Vol. 22, No. 5,514 - The American Reporter - September 7, 2016



by Ron Kenner
American Reporter Correspondent
Los Angeles, Calif.
August 14, 2005
Remembering Watts: Part II
WATTS WAS THE TRIGGER FOR BLACK POWER

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LOS ANGELES -- By the fifth day of that incredible week - one of the more genuine "have not" protests against the "haves" - The Watts Riots had reduced almost everything to simple black and white.

There were the charred, black ashes of the white man's stores in that all-"Negro" neighborhood, and the grinning white teeth of John Shabaaz, minister of Los Angeles Mosque 27 of the Black Muslims.

Down there in Watts, and later on South Broadway in front of the mosque on that quiet but tense Sunday afternoon, the quiet punctuated only by occasional sniper shots, I felt like a speck of white lint on a black suit.

The McCone Commission's report on the Watts Riot emphasized four months later that only a small percentage of the black community had participated in the riot. But the black community at large, at least the several dozens I spoke to in varied areas, although not generally supporting the means of protest by many rioters, had joined them in a near-unanimous verbal protest.

Nearby, buildings were still smoldering from the Friday fires of that almost indescribable holocaust, and most blacks had been afraid, and some were perhaps ashamed - including many who stayed home and silently supported the avenging rioters - to attend church that day.

But the Black Muslims, impeccably dressed - the young black women in flowing white gowns, the men in neatly pressed suits and gleaming black shoes - moved into the mosque in a quiet, continuous dark chain.

As I stood watching, and as some blacks stood watching me, I told myself that they must know what it's like to be a minority one, and so there couldn't be much danger.

But Muslim minister Shabaaz, speaking with an air of innocence and sounding slightly like a "sharp salesman" who knows or thinks he knows "the score," was telling me: "Segregation is the answer" and that "the Negro's time has come." The riot was, of course, one of the key triggers of black Power in American history; a big push that would gain further momentum after Rev. Martin Luther King, Jr.'s death in 1968, by which time, no doubt helped along by both the impetus of the Watts conflagration and the growing involvement in Vietnam, there would be riots nationwide.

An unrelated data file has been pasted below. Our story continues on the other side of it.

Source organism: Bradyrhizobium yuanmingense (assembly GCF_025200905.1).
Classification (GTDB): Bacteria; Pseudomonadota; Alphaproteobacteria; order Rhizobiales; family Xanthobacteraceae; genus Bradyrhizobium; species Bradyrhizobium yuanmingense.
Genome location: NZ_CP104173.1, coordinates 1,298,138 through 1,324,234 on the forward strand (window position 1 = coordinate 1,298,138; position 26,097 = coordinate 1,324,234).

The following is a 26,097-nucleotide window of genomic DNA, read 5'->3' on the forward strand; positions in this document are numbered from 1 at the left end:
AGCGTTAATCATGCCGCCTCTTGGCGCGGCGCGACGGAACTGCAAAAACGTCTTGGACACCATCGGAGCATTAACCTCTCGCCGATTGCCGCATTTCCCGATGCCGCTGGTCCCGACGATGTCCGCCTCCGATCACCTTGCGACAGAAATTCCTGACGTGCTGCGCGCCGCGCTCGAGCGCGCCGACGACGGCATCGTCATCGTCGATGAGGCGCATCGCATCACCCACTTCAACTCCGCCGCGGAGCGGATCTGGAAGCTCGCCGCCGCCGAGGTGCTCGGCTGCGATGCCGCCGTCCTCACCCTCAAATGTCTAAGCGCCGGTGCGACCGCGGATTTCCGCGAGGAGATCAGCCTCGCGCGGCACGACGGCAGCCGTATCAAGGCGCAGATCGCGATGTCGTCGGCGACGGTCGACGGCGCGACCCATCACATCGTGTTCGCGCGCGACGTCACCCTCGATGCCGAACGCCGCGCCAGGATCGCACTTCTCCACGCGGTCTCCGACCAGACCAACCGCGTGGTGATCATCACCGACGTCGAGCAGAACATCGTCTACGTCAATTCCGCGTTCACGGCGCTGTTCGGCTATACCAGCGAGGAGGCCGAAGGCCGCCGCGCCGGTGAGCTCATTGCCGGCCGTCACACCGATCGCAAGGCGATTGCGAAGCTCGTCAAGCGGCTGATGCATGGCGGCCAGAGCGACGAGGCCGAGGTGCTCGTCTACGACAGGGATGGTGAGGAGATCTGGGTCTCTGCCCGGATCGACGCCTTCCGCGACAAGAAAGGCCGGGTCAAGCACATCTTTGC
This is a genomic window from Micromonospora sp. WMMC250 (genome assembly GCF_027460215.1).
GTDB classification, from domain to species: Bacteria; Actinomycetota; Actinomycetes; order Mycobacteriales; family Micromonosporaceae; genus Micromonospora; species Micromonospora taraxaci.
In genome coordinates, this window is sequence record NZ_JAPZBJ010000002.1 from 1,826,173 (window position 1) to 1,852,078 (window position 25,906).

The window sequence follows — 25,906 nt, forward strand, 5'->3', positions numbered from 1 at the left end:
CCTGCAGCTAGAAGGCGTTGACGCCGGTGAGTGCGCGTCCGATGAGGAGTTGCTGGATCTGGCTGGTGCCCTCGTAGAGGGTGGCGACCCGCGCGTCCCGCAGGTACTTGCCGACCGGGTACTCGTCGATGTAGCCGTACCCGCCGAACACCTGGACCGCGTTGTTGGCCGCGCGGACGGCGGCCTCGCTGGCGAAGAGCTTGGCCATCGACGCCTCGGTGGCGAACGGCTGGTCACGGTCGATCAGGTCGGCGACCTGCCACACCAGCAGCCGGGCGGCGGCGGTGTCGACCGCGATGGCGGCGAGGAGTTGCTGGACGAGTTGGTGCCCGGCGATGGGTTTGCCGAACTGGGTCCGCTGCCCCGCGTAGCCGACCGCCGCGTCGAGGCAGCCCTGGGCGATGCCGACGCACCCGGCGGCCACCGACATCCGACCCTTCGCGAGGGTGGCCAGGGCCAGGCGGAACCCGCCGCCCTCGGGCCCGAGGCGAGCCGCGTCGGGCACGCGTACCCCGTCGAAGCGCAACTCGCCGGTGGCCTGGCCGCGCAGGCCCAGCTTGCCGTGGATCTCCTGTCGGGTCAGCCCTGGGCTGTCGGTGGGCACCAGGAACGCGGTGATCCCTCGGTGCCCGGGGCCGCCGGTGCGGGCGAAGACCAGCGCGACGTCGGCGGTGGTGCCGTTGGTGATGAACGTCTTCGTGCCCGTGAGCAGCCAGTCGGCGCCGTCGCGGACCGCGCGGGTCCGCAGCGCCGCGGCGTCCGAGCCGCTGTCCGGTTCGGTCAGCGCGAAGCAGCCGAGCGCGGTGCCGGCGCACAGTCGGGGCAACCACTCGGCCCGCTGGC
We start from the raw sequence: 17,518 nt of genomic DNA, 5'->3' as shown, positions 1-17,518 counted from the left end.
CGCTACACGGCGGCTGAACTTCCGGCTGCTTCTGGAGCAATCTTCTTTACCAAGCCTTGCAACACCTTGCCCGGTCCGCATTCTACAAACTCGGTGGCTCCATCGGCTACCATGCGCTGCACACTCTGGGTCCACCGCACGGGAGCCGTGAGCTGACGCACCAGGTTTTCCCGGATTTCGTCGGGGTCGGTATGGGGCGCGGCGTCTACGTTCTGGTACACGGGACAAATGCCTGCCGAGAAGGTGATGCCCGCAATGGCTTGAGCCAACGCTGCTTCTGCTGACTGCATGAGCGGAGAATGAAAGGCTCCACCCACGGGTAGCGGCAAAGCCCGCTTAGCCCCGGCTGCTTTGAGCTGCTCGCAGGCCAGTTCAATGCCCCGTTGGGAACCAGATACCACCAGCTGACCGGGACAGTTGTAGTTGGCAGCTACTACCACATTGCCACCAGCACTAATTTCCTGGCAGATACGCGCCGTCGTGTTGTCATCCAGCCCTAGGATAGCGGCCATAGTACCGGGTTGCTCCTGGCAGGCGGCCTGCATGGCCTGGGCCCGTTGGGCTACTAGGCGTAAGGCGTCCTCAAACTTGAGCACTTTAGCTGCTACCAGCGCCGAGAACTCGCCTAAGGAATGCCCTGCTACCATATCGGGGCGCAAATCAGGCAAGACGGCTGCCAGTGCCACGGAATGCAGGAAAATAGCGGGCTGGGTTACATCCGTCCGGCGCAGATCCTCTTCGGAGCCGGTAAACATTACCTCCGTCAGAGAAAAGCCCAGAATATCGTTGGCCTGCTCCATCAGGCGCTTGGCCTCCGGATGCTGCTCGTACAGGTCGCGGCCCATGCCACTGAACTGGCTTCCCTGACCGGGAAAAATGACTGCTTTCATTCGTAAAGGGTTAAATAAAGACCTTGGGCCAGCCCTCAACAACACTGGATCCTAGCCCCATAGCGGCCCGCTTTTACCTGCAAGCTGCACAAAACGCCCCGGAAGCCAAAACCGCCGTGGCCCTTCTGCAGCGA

It would not be feasible to integrate by moving thousands of people out of the black neighborhoods, and the need is for improved conditions there, some black leaders said, attempting to justify the seeming black nationalist position.

Later that same day, claiming that snipers in or near the mosque had shot at police, officers searching for weapons raided and destroyed nearly everything inside the mosque, even apparently breaking each stem on the separate flowered plants inside. Like several years earlier when officers reported shooting a man from the same mosque in self defense, no weapons were found. But somehow, on that Sunday of the last incident, the headlamps on the police squad car had been shot out.

Looking surprisingly cool and calm on that sweltering day, Shabaaz told me earlier, before his mosque was damaged, that he had been advising Muslims to stay home during the rioting.

He added with a smile then, however, "I wouldn't lift a finger to stop the violence, and any Negro leader who does is a traitor. Our time has come."

The minister was called away and I stopped a Muslim who had been passing out pamphlets about alleged police brutality to query him about "the meeting."

"This is no meeting, man, it's a religious service. We Muslims is a very religious people We pray five times a day," he said, slightly incredulous that I didn't already know that.

There was nothing more to say, or ask, and I joined our photographer in the radio car hidden around the corner. Surveying the area, we felt strangely alone. One could see a cluster of national guardsmen maybe every five or six blocks, or others riding in cars, the bayonees jutting from the windows.